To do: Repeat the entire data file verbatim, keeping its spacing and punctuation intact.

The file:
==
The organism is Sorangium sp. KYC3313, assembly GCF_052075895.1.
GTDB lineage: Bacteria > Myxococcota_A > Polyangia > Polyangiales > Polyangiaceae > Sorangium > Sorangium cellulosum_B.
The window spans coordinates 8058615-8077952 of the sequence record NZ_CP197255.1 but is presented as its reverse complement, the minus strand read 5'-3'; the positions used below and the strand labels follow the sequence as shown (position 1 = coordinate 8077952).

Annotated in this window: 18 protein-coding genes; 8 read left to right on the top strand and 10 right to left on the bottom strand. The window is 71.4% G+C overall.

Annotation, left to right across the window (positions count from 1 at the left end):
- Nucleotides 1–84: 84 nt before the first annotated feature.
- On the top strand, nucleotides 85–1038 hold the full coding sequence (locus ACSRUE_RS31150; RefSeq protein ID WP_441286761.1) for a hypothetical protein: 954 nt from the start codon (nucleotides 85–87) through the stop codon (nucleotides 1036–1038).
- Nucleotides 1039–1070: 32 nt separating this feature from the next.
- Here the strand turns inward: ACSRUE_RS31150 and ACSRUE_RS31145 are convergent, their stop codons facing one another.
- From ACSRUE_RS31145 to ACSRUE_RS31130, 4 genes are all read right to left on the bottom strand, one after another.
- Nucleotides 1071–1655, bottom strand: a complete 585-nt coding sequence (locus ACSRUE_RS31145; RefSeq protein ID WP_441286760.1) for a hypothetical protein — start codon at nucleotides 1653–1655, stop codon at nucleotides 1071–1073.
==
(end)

The organism is Sorangium sp. KYC3313, assembly GCF_052075895.1.
GTDB lineage: Bacteria > Myxococcota_A > Polyangia > Polyangiales > Polyangiaceae > Sorangium > Sorangium cellulosum_B.
The window spans coordinates 8058615-8077952 of the sequence record NZ_CP197255.1 but is presented as its reverse complement, the minus strand read 5'-3'; the positions used below and the strand labels follow the sequence as shown (position 1 = coordinate 8077952).

Annotated in this window: 18 protein-coding genes; 8 read left to right on the top strand and 10 right to left on the bottom strand. The window is 71.4% G+C overall.

Annotation, left to right across the window (positions count from 1 at the left end):
- Nucleotides 1–84: 84 nt before the first annotated feature.
- On the top strand, nucleotides 85–1038 hold the full coding sequence (locus ACSRUE_RS31150; RefSeq protein ID WP_441286761.1) for a hypothetical protein: 954 nt from the start codon (nucleotides 85–87) through the stop codon (nucleotides 1036–1038).
- Nucleotides 1039–1070: 32 nt separating this feature from the next.
- Here the strand turns inward: ACSRUE_RS31150 and ACSRUE_RS31145 are convergent, their stop codons facing one another.
- From ACSRUE_RS31145 to ACSRUE_RS31130, 4 genes are all read right to left on the bottom strand, one after another.
- Nucleotides 1071–1655, bottom strand: a complete 585-nt coding sequence (locus ACSRUE_RS31145; RefSeq protein ID WP_441286760.1) for a hypothetical protein — start codon at nucleotides 1653–1655, stop codon at nucleotides 1071–1073.